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Entries in Act of Valor [2012] (1)


Act of Valor (2012)

SEAL Team Sux

I read somewhere that co-directors Mike McCoy and Scott Waugh decided to use real-life, active-duty Navy SEALs in their fictitious film, Act of Valor, because actors would be unable to endure/replicate the grueling realities of America's elite fighting force. That sounds great, until you consider that A) it's been done before, B) short of actually killing someone on camera, there's no experience that a highly-trained and gifted actor cannot endure/replicate, and C) such a stunt is the only thing keeping this by-the-numbers clunker from going straight to video.

I found Act of Valor to be an okay movie, and a chilling piece of propaganda. One listen to the frequent cheers of "Woo-hoo!" from the early-twenties men sitting behind me during scenes of faceless mercenaries being gunned down by massive, mounted guns was enough to convince me that the film got its point across. What began life as a Navy recruitment video took on a life of its own, and was released this weekend as a big-screen Navy recruitment video.

The film stars a group of guys who are all but indistinguishable from one another in terms of personality or physical appearance--save for skin color and the infrequent beard. I guess that's the point: once the camouflage is applied and the weapons strapped on, men cease to be men and become an arm. The lethal appendage's brain is often half a planet away, barking orders to retrieve "packages" discreetly, and using whatever means are necessary.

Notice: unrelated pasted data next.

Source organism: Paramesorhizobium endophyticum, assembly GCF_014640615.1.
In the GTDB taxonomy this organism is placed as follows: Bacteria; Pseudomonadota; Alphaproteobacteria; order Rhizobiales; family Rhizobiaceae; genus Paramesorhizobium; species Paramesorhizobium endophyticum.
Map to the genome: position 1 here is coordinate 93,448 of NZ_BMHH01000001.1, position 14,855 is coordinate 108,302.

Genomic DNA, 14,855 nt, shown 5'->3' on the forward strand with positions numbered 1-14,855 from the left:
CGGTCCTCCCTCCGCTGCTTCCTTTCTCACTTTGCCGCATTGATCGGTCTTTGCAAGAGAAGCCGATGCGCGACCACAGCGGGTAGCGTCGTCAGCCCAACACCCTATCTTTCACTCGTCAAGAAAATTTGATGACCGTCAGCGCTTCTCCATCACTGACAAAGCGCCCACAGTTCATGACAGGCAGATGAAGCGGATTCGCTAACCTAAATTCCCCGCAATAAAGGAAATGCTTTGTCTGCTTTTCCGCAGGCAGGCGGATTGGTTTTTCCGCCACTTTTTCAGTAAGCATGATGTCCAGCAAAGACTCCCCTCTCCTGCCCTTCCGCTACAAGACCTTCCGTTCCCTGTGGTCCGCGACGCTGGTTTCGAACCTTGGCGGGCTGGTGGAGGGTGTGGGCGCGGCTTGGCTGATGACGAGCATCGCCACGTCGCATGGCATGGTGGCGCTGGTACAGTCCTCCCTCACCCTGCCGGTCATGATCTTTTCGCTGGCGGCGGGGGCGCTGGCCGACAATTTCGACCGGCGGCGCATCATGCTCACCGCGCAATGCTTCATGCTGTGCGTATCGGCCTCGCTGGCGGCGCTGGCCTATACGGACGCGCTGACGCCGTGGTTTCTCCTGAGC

In this case, the package is a CIA operative named Morales (Rosalyn Sanchez), who is kidnapped and tortured by the very smuggling cartel she was sent undercover to investigate. The SEALs swoop in and rescue her, only to discover that Morales' target, a slimy operator named Christo (Alex Veadov), has set a plan in motion with a Ukrainian Muslim extremist named Abu Shabal (Jason Cottle) to smuggle Filipino suicide bombers into the United States.

Convoluted? You betcha! Surprisingly, though, Act of Valor isn't just reenactments of SEAL drills; it's a globe-trotting, multi-environment campaign that feels like a whole season of 24, delivered in a tidy chunk of first-person-shooter-generation fast food. Whenever the beer-commercial/porn acting of the SEAL team threatens to derail the whole production,* the story shifts to the characters who are played by career performers. It probably wasn't intentional, but I found myself more compelled by the terrorsts' arguments, if only because they didn't sound as though someone yelled "Action!" in the middle of their Remedial English tutoring lessons.

Actually, that's not the only reason. What I'm about to say may lose all of you, but I couldn't get it out of my head during the whole movie: Abu Shabal has a pretty compelling reason for wanting to attack America--at least, the reason he professes is sound. At about the mid-way point, we see a classic terrorist video in which a band of bearded men with machine guns rattles off their demands into a crappy camera; in this case, there's only one demand: the United States needs to get the hell out of Muslim countries.